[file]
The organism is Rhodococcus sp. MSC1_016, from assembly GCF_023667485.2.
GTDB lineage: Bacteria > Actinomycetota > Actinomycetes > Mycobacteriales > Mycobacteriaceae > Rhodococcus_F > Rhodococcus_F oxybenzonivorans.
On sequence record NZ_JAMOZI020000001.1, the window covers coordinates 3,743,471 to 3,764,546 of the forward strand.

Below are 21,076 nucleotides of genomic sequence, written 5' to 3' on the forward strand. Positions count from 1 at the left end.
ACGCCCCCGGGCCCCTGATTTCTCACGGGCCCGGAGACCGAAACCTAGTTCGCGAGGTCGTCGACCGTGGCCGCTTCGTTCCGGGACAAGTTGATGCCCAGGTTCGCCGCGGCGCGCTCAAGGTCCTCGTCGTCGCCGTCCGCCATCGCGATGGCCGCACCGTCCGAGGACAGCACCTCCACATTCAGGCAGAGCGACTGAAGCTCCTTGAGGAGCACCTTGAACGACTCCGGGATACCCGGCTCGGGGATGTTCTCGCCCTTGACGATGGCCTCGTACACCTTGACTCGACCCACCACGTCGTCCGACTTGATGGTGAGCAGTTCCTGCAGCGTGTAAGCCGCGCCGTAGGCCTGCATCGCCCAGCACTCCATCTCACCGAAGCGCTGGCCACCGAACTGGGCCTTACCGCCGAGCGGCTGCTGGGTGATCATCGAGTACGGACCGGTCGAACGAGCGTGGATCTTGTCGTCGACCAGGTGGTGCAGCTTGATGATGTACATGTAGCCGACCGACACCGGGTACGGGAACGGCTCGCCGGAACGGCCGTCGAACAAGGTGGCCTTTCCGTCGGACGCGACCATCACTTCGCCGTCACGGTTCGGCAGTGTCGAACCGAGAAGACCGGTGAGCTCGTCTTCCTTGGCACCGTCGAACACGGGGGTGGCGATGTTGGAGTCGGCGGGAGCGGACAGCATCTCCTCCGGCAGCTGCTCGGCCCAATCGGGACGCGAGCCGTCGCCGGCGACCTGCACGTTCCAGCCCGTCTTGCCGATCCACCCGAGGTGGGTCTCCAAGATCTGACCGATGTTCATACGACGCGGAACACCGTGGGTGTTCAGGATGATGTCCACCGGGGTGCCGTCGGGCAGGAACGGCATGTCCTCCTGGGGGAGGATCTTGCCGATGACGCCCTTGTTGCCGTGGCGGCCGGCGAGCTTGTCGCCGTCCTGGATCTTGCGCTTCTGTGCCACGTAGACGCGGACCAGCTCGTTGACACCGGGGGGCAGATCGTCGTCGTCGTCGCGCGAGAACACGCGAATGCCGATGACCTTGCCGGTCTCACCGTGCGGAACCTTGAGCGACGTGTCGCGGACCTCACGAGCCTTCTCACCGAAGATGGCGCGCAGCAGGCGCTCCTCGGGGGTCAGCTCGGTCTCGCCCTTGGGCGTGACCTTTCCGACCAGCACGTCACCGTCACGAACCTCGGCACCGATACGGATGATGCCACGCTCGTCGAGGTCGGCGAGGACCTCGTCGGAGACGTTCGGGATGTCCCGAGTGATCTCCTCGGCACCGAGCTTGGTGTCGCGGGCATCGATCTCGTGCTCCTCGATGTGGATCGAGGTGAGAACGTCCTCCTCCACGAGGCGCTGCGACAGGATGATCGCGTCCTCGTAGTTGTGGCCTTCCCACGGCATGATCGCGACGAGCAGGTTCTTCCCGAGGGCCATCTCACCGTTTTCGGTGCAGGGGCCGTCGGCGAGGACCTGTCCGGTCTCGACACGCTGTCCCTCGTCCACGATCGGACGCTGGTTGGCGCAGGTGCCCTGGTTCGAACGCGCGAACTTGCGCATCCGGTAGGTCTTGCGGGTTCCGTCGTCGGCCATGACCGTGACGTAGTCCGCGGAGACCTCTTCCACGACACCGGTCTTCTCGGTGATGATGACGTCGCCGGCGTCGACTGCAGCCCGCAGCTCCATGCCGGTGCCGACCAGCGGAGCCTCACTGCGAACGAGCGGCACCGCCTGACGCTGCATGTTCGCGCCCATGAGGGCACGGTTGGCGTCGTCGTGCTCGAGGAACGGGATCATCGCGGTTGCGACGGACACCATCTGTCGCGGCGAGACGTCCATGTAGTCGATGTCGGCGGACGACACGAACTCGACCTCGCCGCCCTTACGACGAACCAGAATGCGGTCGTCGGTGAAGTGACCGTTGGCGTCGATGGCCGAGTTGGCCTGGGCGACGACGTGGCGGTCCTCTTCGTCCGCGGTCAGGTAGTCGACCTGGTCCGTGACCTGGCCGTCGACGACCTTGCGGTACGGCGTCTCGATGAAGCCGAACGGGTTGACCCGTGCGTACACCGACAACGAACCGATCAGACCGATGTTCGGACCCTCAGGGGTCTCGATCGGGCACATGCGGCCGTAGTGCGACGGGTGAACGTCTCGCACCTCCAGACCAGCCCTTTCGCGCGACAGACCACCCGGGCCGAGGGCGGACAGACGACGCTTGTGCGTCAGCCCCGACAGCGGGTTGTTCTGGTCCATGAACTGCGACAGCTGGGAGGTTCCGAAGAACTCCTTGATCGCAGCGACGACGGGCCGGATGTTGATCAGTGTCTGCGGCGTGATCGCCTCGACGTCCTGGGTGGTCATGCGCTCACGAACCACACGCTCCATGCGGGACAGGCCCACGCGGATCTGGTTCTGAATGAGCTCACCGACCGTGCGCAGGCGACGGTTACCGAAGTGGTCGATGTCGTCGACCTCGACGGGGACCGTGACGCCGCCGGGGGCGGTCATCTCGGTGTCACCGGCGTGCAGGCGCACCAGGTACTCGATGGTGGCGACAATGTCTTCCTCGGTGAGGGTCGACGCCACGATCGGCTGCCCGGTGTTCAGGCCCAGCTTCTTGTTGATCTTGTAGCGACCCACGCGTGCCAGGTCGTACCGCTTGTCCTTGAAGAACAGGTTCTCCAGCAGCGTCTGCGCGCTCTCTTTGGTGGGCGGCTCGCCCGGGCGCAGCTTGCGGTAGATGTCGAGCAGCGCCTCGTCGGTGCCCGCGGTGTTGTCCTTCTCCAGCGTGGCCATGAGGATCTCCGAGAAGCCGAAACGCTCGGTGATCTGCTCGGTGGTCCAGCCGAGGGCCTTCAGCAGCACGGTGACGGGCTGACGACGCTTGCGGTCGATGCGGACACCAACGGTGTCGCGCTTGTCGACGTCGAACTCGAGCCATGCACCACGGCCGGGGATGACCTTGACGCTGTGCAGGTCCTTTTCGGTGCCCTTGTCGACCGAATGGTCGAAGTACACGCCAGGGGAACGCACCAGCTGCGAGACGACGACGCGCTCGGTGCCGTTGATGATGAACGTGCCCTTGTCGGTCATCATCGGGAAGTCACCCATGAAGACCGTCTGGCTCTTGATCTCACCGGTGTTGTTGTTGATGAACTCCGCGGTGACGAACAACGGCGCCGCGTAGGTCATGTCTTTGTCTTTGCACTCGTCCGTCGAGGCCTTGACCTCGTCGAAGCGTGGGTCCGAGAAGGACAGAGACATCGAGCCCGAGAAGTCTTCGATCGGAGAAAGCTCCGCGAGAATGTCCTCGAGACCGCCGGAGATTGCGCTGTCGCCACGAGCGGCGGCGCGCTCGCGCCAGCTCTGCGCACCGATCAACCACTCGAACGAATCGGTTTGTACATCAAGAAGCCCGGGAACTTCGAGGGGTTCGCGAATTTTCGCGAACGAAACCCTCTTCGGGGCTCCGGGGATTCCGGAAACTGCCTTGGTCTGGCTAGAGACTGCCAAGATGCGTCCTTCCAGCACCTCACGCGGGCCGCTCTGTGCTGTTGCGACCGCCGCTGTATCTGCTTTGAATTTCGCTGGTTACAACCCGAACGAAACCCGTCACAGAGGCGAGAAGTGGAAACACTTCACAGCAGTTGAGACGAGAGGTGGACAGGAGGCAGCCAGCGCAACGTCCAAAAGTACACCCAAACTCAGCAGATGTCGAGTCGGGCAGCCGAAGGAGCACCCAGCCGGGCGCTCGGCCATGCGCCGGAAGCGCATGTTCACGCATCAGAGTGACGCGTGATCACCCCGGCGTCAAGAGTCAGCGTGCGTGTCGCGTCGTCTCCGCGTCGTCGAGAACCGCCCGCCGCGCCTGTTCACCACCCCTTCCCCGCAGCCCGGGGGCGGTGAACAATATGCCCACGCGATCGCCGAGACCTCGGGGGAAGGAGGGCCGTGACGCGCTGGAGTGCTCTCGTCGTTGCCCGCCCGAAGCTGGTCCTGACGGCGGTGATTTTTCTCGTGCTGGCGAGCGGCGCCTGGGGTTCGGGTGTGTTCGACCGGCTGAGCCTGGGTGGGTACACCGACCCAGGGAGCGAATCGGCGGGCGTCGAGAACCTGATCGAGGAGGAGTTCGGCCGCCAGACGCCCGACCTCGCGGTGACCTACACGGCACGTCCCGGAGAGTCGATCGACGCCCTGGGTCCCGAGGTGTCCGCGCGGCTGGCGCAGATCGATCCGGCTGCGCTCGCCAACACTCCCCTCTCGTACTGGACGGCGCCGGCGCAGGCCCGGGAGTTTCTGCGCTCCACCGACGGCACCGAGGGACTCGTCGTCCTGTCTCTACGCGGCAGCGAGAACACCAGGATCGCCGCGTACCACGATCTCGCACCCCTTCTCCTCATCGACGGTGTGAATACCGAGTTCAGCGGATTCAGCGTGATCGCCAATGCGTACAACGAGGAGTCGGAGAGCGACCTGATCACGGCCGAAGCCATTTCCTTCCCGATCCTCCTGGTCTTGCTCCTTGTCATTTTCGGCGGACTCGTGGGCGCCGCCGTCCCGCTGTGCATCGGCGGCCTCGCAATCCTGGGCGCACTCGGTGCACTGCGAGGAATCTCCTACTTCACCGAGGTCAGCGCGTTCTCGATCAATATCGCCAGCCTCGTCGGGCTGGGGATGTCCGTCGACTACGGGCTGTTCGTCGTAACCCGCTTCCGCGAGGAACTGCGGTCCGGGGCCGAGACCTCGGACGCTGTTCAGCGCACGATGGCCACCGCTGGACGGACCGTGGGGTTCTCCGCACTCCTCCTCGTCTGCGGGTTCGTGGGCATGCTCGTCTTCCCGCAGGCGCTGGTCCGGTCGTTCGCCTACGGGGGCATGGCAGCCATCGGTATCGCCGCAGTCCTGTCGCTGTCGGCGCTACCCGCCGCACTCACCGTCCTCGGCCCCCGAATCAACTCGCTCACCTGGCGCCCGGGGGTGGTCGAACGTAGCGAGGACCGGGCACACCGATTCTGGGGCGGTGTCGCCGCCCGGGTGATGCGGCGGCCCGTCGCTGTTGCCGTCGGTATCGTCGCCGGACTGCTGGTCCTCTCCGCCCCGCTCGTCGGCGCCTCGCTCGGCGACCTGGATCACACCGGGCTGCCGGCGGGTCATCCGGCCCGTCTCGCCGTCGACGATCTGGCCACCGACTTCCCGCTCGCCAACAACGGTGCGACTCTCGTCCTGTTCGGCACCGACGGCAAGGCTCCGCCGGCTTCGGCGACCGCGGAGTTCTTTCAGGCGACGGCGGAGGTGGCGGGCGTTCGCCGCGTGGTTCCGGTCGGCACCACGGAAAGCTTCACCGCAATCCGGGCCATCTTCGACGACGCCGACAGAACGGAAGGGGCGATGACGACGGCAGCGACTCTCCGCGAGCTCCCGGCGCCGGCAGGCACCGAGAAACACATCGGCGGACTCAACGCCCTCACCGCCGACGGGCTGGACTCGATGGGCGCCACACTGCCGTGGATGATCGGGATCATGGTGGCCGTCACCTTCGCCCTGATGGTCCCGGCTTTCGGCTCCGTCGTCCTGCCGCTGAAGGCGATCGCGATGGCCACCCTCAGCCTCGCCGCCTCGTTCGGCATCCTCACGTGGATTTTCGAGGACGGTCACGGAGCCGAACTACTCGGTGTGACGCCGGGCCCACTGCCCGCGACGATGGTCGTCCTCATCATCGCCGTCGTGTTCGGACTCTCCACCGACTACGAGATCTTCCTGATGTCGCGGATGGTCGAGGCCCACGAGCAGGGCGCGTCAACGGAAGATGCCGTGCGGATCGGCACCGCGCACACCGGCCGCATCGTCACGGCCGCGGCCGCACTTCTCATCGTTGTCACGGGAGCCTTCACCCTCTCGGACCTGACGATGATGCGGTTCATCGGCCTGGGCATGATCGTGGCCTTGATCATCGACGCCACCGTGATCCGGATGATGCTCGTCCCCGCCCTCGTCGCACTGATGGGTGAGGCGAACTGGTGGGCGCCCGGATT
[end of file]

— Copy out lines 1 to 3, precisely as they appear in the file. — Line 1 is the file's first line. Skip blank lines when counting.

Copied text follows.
The organism is Rhodococcus sp. MSC1_016, from assembly GCF_023667485.2.
GTDB lineage: Bacteria > Actinomycetota > Actinomycetes > Mycobacteriales > Mycobacteriaceae > Rhodococcus_F > Rhodococcus_F oxybenzonivorans.
On sequence record NZ_JAMOZI020000001.1, the window covers coordinates 3,743,471 to 3,764,546 of the forward strand.